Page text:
Talk Talk Frontman Mark Hollis Dies at 64

Mark Hollis, frontman of the ‘80s-era British group Talk Talk, has died, his former manager confirmed to the BBC. He was 64. While news of his passing was widely reported on Monday, Hollis had retired from the music business after releasing a solo album in 1998 and it was some hours before his death was confirmed.

“Sadly it’s true,” Keith Aspden said. “Mark has died after a short illness from which he never recovered.”

While the group initially made its mark as a synth-pop act and enjoyed hits like “It’s So Serious” and “It’s My Life,” Hollis changed the group’s direction in 1987 with the largely acoustic, ambient-leaning “Colour of Spring,” which was largely met with confusion at the time but has since been embraced as a classic by the Pitchfork generation, inspiring later work by Radiohead, Sigur Ros and others, as well as more recent groups like Lo Moon.

Hollis was born in London and was the younger brother of Ed Hollis, a DJ, manager and producer who worked with punk-era bands including Eddie and the Hot Rods. The younger Hollis formed a group called the Reaction that released a song called “Talk Talk Talk Talk”; although that group disbanded, the song provided inspiration for the next group Hollis formed with the help of his brother, Talk Talk. The group signed with EMI and released its debut album, “The Party’s Over,” the following year. The group, led by Hollis’ reedy vocals and strong melodies, was embraced by MTV and opened a major North American tour for Elvis Costello that summer.

The group united with producer/keyboardist Tim Friese-Greene for its next and most commercially successful album, “It’s My Life,” which produced hit singles in the title track (which was covered by No Doubt in 2003) and “Such a Shame.”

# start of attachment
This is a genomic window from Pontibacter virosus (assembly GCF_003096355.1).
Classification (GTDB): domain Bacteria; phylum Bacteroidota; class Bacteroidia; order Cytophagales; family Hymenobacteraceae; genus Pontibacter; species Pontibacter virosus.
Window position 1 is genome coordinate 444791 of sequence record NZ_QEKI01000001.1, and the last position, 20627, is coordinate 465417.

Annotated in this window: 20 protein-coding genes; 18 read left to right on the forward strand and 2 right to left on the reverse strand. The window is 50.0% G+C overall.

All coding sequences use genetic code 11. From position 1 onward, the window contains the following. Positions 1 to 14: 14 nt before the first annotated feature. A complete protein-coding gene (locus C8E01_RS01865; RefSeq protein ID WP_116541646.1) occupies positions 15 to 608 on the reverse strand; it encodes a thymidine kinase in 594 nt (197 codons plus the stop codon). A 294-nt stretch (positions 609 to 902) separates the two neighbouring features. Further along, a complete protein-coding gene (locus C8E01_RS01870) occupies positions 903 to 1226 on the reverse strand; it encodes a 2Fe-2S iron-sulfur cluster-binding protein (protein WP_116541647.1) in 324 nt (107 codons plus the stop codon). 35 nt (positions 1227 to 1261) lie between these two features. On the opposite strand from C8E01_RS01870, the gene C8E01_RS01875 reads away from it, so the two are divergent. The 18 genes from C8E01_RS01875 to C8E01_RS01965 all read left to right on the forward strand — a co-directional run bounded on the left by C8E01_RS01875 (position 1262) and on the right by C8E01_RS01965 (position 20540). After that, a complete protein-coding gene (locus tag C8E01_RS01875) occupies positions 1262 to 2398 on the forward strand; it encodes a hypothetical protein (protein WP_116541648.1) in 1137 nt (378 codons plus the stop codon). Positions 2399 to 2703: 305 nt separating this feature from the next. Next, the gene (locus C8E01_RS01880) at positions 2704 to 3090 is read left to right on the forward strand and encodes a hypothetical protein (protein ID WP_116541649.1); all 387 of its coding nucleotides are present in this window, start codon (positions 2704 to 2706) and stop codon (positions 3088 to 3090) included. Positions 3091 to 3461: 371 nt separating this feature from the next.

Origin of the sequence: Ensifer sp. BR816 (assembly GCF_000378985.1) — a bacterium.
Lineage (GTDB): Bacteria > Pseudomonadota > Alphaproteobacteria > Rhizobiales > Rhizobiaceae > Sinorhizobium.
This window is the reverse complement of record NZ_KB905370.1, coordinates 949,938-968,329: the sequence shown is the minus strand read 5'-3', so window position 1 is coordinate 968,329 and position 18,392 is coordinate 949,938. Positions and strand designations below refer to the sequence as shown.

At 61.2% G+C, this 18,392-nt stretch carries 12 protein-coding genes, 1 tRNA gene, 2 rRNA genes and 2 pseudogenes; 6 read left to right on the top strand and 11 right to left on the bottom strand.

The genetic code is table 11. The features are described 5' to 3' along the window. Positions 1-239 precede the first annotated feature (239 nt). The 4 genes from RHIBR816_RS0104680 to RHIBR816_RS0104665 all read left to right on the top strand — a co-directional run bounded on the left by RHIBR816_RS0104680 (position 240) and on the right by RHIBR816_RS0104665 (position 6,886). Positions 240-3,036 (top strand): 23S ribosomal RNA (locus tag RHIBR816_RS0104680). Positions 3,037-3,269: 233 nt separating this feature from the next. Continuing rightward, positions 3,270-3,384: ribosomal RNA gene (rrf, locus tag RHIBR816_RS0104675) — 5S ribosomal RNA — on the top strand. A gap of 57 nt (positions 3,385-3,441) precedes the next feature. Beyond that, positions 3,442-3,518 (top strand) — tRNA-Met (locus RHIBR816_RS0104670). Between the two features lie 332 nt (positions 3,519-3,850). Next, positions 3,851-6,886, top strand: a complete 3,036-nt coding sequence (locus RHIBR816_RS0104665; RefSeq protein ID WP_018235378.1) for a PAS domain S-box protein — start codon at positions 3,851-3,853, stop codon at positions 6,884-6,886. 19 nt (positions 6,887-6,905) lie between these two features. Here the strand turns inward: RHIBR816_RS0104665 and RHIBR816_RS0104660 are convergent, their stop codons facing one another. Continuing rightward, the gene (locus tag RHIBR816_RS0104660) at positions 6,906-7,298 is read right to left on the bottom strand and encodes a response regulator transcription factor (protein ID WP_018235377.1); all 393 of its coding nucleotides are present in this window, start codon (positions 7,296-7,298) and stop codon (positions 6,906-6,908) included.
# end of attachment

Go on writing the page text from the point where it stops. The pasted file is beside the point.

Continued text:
The group abandoned synthpop with its subsequent album “Colour of Spring,” which produced the global hit “Life’s What You Make It.” Yet the following album, 1988’s “Spirit of Eden,” was a quiet, at-times improvised collection of songs that reflected Hollis’ gradual withdrawal from touring and the trappings of pop success. While a critical and commercial success — albeit not on the level of the group’s previous outings — the album was met with confusion by fans and particularly EMI, and the group engaged in a legal battle with the label that ate up much of the next couple of years. By 1990, the group — at this point just Hollis and Friese-Greene — released a new album on Polydor called “Laughing Stock,” but disbanded two years later. Hollis released a self-titled solo album in 1998 that was along the same lines of his two previous efforts, and retired from music not long after.

Yet the influence of his work, particularly “Colour of Spring,” grew exponentially over the years. An influence on the atmospheric work from Radiohead, Sigur Ros, Mogwai and others, the album was recently re-reviewed by Pitchfork and given an almost unheard-of 10 out of 10 rating.

As news of Hollis’ death spread on Monday, tributes from friends, colleagues and fans like Duran Duran The The’s Matt Johnson and Adele producer Paul Epworth poured in.